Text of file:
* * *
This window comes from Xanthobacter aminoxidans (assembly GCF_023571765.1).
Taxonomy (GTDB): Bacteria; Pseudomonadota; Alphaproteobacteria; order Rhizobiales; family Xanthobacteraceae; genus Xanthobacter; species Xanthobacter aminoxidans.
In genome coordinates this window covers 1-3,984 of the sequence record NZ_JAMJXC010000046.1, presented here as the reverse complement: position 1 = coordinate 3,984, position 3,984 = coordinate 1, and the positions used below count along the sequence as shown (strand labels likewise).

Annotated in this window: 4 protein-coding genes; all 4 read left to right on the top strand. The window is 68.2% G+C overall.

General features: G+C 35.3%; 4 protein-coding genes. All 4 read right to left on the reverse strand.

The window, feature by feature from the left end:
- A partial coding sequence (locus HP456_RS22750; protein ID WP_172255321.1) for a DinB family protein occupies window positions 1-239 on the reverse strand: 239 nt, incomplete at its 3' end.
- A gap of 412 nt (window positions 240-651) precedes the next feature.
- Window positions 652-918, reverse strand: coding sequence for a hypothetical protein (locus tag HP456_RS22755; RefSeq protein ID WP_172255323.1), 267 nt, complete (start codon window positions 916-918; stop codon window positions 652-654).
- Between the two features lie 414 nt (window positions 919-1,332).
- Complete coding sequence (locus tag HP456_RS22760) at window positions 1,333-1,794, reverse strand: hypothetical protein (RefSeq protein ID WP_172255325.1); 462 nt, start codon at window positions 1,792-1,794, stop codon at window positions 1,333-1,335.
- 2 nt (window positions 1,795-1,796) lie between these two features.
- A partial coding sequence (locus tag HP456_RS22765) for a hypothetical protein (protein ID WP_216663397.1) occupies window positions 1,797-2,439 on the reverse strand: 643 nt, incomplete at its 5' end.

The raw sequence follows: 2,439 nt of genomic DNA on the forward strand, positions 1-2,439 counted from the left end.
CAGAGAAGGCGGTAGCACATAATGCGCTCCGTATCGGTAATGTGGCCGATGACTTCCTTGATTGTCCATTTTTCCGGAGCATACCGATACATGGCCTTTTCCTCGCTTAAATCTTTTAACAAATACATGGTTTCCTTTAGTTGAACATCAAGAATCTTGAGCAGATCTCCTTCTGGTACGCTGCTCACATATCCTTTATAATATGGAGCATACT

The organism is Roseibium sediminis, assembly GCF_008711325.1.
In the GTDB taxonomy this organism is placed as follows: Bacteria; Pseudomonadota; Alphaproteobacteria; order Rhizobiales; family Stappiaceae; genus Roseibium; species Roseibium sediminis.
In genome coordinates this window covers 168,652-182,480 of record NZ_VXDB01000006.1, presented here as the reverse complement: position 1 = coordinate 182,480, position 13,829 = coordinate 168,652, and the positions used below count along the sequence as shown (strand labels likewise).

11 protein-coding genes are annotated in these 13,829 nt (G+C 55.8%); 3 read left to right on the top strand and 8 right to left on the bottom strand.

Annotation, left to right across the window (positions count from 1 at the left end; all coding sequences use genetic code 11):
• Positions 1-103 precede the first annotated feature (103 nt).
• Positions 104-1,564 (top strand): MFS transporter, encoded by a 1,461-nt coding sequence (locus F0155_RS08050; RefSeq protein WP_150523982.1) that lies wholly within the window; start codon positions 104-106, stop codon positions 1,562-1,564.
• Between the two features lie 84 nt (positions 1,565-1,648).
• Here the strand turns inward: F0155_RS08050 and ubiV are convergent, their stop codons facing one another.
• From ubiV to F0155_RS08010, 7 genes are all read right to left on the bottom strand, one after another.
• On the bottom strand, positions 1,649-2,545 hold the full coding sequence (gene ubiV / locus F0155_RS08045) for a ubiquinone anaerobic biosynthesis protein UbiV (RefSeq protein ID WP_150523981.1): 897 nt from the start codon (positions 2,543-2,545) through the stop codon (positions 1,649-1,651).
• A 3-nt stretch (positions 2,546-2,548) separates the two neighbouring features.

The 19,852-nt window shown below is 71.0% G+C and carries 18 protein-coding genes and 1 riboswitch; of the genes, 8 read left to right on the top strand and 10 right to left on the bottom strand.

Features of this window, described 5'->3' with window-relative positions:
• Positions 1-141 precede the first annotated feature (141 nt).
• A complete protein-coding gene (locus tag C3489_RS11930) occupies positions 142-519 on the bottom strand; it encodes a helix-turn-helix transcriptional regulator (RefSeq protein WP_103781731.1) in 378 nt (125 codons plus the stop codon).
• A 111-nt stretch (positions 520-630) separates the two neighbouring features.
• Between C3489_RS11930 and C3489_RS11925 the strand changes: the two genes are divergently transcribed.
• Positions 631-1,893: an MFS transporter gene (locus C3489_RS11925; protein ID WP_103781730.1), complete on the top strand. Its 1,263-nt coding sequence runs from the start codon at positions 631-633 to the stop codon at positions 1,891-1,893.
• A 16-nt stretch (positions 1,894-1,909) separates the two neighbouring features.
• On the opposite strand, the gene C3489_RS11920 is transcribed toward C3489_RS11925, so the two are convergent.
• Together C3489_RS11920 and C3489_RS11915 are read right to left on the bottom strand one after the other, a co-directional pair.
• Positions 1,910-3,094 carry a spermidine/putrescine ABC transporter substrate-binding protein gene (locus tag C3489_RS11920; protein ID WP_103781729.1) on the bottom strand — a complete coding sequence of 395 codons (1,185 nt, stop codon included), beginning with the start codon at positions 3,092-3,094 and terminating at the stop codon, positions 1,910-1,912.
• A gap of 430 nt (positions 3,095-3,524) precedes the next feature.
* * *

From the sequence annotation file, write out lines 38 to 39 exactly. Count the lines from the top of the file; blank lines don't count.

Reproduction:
• Positions 1,910-3,094 carry a spermidine/putrescine ABC transporter substrate-binding protein gene (locus tag C3489_RS11920; protein ID WP_103781729.1) on the bottom strand — a complete coding sequence of 395 codons (1,185 nt, stop codon included), beginning with the start codon at positions 3,092-3,094 and terminating at the stop codon, positions 1,910-1,912.
• A gap of 430 nt (positions 3,095-3,524) precedes the next feature.